Constitutional Commentary, Vol. 11, No. 3 (Winter 1995), pp. 557-586


Federal Courts law was once a vibrant area of scholarship and an essential course for intellectually ambitious students. Now its prestige has diminished so much that scholars debate its future in a recent issue of the Vanderbilt Law Review, where even one of its champions calls it (albeit in the subjunctive mood) a “scholarly backwater.” What, if anything, went wrong, and what should Federal Courts scholars do about it? In his contribution to the Vanderbilt symposium, Richard Fallon defends the reigning model of Federal Courts law, an approach to jurisdictional issues that dates from the publication in 1953 of Henry Hart and Herbert Wechsler's casebook, The Federal Courts and the Federal System. In Fallon's view, nothing went wrong, and in any event there is not much we can do about it. In brief, Fallon argues that with a few adjustments, Federal Courts scholars should continue to work within the model set out by Hart & Wechsler forty years ago, a model that rests upon “the principles and policies underlying federalism and the separation of powers,” and such process values as “reasoned elaboration of principles and policies that are ultimately traceable to more democratically legitimate decisionmakers” and the obligation that judges “be principled in their reasoning.” He suggests that although the rise of interdisciplinary studies has overshadowed the process-based methodology that characterizes most Federal Courts teaching and scholarship, the traditional approach to Federal Courts still has much to offer. In any event, Fallon suggests, there is no good alternative available for the study of the allocation issues that make up the Federal Courts field.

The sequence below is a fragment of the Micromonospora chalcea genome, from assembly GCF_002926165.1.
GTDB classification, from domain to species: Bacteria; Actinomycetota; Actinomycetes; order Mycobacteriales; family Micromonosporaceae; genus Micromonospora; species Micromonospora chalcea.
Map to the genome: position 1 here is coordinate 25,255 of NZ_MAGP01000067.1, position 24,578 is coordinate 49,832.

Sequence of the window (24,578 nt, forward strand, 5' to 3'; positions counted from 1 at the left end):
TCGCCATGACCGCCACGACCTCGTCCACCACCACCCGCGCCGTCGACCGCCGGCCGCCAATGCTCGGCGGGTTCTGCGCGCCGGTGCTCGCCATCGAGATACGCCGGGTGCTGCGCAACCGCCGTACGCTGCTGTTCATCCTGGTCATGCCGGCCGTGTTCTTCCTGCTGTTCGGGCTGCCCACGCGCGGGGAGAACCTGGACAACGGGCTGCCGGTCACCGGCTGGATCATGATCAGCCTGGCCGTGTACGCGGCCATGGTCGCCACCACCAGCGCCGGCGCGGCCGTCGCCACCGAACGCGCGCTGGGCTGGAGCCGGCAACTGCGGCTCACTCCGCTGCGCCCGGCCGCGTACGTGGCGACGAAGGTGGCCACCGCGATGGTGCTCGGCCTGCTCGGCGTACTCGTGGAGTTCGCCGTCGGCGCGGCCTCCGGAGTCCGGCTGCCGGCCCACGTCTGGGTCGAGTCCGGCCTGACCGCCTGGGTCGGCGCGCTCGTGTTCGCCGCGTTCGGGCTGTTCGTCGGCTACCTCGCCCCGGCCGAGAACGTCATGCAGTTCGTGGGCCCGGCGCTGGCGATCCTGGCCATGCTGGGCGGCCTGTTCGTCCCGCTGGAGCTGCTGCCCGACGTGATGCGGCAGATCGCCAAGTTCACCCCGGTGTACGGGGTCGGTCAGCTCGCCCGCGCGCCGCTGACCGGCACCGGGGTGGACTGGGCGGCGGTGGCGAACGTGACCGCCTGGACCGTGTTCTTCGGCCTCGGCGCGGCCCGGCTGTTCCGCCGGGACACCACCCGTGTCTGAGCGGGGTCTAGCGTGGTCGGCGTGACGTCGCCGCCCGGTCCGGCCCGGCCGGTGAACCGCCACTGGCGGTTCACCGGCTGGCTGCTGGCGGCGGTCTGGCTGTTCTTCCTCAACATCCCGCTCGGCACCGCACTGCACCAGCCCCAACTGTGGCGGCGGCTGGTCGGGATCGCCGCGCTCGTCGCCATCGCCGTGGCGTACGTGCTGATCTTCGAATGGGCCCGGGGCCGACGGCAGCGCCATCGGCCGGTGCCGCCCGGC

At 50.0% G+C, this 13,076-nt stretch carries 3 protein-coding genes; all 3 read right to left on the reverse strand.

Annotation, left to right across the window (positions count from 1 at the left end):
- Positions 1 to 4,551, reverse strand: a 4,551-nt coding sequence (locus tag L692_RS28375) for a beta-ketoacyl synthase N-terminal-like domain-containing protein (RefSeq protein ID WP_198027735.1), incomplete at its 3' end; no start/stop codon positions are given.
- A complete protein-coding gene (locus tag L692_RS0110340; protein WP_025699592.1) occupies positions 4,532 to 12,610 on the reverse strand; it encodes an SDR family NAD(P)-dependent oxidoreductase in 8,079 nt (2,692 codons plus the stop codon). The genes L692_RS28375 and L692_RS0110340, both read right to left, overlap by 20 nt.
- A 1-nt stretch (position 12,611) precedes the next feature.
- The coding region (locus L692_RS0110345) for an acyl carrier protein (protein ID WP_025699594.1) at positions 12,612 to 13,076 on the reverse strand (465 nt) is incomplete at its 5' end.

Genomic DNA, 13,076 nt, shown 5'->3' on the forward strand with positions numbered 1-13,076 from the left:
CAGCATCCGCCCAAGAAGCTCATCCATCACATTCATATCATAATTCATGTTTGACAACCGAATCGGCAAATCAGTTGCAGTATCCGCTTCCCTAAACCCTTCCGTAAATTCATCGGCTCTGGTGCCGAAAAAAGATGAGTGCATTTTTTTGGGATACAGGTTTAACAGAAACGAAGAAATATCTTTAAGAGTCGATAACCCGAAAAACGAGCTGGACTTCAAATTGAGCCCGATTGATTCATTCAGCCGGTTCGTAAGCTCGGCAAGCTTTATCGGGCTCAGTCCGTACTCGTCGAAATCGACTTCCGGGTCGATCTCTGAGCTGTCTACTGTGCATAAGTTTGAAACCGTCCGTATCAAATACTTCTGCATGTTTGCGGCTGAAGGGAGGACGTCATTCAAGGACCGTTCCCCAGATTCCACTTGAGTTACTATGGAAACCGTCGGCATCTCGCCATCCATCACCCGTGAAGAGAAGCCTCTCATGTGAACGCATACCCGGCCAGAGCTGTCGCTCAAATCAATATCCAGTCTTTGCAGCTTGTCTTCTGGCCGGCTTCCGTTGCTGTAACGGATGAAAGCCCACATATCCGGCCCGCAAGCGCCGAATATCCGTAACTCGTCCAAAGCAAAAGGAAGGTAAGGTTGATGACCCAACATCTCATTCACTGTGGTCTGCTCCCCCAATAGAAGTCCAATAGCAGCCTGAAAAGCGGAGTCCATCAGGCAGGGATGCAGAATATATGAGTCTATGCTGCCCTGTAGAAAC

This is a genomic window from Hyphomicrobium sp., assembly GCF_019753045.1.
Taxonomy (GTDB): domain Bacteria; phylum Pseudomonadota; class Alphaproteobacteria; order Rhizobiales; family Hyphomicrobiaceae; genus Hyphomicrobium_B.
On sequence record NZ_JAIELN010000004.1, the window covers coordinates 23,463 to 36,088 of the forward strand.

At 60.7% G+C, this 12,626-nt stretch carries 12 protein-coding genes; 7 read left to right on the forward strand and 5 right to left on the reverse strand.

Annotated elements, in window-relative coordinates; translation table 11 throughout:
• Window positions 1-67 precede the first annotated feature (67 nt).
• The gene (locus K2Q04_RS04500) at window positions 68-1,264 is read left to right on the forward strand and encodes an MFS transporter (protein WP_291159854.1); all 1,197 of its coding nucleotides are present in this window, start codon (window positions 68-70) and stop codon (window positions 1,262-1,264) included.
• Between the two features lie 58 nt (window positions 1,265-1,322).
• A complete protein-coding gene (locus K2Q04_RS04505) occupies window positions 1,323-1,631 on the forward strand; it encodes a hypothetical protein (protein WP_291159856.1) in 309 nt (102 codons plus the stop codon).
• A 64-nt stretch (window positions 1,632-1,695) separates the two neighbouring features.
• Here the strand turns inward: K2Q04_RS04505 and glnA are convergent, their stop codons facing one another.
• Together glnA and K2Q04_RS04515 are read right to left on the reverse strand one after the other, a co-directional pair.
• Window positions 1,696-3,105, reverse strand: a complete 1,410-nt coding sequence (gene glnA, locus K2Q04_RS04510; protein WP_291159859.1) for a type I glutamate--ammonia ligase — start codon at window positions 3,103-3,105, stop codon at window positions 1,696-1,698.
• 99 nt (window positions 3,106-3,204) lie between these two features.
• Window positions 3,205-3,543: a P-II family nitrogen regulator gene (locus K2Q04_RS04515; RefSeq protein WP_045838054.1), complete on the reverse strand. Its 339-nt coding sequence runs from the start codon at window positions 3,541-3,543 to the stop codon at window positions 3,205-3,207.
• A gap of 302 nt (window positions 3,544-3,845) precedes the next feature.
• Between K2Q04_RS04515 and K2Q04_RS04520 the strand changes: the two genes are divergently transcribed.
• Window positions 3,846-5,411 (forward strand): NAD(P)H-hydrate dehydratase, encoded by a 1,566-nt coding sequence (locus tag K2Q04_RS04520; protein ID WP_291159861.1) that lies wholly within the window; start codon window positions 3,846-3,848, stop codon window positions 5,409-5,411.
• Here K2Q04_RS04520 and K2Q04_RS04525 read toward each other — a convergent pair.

In this article I argue that the “Hart & Wechsler paradigm” (as Fallon calls their model) no longer serves us well either as an account of what the Supreme Court does in Federal Courts cases or as a guide to what the Court ought to do. In its place, I propose a new, more fruitful model for analyzing the normative issues that arise in Federal Courts cases. I call it the “pragmatic paradigm,” because its central feature is the pragmatist precept that no value should be taken as foundational, be it process, federalism, or separation of powers. Rather, the force of any of these values in a given case depends on the arguments that can be mustered in their support, and those arguments will vary in strength depending on context.